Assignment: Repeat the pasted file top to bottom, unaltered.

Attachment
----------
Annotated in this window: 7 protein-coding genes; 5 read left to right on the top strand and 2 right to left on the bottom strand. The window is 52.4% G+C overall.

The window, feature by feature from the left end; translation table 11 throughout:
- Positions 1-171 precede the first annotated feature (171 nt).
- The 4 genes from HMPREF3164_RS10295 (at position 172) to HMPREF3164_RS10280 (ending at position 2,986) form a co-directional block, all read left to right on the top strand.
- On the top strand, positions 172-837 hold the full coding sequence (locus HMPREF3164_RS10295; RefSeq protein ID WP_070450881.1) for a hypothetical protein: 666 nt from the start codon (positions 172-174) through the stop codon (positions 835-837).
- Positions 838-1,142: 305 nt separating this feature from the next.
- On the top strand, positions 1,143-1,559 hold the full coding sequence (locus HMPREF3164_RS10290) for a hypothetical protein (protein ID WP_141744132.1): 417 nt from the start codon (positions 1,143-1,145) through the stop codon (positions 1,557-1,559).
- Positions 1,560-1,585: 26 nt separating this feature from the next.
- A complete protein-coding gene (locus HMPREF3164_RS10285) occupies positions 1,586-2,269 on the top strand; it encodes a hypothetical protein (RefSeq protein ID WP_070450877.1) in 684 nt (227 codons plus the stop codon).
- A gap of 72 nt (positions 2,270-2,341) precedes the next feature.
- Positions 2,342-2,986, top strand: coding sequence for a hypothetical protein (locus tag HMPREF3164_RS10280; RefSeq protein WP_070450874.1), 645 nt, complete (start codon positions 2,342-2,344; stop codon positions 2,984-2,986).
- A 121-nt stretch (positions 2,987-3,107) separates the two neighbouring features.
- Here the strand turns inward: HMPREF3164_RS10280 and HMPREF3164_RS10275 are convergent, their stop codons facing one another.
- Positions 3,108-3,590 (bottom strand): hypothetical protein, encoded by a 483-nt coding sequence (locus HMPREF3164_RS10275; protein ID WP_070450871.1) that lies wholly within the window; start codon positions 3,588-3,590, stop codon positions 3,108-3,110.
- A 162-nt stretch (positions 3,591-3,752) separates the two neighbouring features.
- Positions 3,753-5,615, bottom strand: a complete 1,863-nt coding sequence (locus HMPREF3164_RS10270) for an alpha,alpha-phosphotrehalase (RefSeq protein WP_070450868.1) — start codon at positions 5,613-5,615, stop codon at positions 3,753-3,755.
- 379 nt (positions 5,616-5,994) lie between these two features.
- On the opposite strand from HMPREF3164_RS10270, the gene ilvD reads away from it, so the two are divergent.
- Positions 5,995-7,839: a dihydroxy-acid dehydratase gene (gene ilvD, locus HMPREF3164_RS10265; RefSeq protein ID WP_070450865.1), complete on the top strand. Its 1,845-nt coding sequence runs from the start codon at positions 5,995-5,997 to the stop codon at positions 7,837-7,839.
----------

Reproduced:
Annotated in this window: 7 protein-coding genes; 5 read left to right on the top strand and 2 right to left on the bottom strand. The window is 52.4% G+C overall.

The window, feature by feature from the left end; translation table 11 throughout:
- Positions 1-171 precede the first annotated feature (171 nt).
- The 4 genes from HMPREF3164_RS10295 (at position 172) to HMPREF3164_RS10280 (ending at position 2,986) form a co-directional block, all read left to right on the top strand.
- On the top strand, positions 172-837 hold the full coding sequence (locus HMPREF3164_RS10295; RefSeq protein ID WP_070450881.1) for a hypothetical protein: 666 nt from the start codon (positions 172-174) through the stop codon (positions 835-837).
- Positions 838-1,142: 305 nt separating this feature from the next.
- On the top strand, positions 1,143-1,559 hold the full coding sequence (locus HMPREF3164_RS10290) for a hypothetical protein (protein ID WP_141744132.1): 417 nt from the start codon (positions 1,143-1,145) through the stop codon (positions 1,557-1,559).
- Positions 1,560-1,585: 26 nt separating this feature from the next.
- A complete protein-coding gene (locus HMPREF3164_RS10285) occupies positions 1,586-2,269 on the top strand; it encodes a hypothetical protein (RefSeq protein ID WP_070450877.1) in 684 nt (227 codons plus the stop codon).
- A gap of 72 nt (positions 2,270-2,341) precedes the next feature.
- Positions 2,342-2,986, top strand: coding sequence for a hypothetical protein (locus tag HMPREF3164_RS10280; RefSeq protein WP_070450874.1), 645 nt, complete (start codon positions 2,342-2,344; stop codon positions 2,984-2,986).
- A 121-nt stretch (positions 2,987-3,107) separates the two neighbouring features.
- Here the strand turns inward: HMPREF3164_RS10280 and HMPREF3164_RS10275 are convergent, their stop codons facing one another.
- Positions 3,108-3,590 (bottom strand): hypothetical protein, encoded by a 483-nt coding sequence (locus HMPREF3164_RS10275; protein ID WP_070450871.1) that lies wholly within the window; start codon positions 3,588-3,590, stop codon positions 3,108-3,110.
- A 162-nt stretch (positions 3,591-3,752) separates the two neighbouring features.
- Positions 3,753-5,615, bottom strand: a complete 1,863-nt coding sequence (locus HMPREF3164_RS10270) for an alpha,alpha-phosphotrehalase (RefSeq protein WP_070450868.1) — start codon at positions 5,613-5,615, stop codon at positions 3,753-3,755.
- 379 nt (positions 5,616-5,994) lie between these two features.
- On the opposite strand from HMPREF3164_RS10270, the gene ilvD reads away from it, so the two are divergent.
- Positions 5,995-7,839: a dihydroxy-acid dehydratase gene (gene ilvD, locus HMPREF3164_RS10265; RefSeq protein ID WP_070450865.1), complete on the top strand. Its 1,845-nt coding sequence runs from the start codon at positions 5,995-5,997 to the stop codon at positions 7,837-7,839.